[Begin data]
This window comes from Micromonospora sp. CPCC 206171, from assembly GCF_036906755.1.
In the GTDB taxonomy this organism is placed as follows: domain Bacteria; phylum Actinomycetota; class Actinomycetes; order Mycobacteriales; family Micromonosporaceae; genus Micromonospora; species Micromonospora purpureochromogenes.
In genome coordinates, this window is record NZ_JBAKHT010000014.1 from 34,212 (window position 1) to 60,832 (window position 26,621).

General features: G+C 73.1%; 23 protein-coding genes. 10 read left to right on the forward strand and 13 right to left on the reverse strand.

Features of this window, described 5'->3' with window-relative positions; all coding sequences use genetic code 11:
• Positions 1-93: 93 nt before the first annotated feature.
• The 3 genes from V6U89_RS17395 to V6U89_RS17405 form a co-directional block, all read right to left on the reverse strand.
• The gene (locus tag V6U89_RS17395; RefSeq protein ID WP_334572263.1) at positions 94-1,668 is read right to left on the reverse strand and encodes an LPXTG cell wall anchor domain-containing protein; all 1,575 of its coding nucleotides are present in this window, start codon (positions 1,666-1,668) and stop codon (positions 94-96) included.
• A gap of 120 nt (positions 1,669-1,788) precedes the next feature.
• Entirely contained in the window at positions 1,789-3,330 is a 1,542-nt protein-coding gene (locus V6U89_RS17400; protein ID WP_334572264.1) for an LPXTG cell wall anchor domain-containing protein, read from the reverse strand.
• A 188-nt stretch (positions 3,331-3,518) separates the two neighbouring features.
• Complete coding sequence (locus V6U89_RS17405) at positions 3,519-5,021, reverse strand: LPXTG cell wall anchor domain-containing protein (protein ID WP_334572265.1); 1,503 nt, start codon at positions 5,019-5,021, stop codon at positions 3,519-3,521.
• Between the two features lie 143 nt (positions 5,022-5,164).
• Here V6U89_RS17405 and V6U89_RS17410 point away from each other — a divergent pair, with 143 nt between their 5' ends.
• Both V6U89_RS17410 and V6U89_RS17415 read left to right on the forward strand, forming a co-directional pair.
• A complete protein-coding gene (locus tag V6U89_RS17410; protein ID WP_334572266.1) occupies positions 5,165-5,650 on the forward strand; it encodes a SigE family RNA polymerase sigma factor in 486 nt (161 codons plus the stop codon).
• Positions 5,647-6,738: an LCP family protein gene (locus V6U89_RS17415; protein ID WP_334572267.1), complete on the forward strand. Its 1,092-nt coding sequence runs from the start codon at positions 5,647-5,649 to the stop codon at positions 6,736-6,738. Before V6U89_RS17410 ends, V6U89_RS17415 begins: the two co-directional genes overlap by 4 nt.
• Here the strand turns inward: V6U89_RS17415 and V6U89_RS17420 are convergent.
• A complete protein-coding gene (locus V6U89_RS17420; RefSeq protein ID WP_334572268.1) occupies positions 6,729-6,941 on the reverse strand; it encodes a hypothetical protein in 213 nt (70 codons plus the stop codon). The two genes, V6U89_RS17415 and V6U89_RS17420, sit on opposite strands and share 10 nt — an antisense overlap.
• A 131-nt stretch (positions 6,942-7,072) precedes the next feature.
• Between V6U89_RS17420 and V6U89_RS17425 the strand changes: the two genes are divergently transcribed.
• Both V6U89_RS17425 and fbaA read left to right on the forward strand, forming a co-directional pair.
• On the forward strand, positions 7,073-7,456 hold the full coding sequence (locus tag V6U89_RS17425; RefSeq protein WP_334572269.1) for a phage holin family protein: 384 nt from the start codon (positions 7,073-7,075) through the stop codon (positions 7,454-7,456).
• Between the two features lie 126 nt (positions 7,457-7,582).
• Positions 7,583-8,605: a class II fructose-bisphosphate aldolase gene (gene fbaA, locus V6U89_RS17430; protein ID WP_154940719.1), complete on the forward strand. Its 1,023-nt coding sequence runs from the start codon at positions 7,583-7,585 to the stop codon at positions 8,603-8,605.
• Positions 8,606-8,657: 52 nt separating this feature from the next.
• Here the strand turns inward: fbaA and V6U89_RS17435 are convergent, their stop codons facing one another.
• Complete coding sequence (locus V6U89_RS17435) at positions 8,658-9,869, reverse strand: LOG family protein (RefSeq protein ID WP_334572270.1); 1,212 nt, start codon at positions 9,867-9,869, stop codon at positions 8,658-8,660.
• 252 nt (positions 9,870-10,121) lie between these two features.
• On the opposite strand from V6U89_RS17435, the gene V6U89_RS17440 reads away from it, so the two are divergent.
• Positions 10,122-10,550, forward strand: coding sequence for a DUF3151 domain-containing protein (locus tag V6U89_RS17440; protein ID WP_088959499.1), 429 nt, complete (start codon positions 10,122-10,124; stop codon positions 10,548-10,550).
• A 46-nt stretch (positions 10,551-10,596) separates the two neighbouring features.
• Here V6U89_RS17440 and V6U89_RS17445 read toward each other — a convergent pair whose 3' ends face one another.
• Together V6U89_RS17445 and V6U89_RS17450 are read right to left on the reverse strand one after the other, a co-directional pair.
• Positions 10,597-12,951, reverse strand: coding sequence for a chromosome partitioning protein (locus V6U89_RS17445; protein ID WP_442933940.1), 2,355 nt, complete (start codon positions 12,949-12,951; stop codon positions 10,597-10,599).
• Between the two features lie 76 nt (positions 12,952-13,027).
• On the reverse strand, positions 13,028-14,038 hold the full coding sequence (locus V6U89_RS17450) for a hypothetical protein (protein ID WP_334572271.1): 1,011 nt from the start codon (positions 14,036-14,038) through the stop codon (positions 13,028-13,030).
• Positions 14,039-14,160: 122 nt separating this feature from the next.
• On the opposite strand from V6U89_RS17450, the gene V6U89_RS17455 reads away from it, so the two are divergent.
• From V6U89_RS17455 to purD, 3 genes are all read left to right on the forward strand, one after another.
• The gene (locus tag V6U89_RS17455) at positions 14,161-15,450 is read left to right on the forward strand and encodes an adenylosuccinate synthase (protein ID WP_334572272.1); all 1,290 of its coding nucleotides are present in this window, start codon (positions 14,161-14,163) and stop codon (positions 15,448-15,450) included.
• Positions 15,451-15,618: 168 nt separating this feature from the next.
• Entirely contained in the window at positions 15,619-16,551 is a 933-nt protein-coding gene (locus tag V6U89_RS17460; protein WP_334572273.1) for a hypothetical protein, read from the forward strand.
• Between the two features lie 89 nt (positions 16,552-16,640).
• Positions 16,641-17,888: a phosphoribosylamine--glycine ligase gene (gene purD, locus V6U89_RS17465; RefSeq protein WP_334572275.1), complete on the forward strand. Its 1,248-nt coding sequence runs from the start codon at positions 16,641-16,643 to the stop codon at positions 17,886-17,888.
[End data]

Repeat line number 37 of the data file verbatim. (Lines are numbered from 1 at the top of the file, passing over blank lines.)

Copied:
• On the reverse strand, positions 13,028-14,038 hold the full coding sequence (locus V6U89_RS17450) for a hypothetical protein (protein ID WP_334572271.1): 1,011 nt from the start codon (positions 14,036-14,038) through the stop codon (positions 13,028-13,030).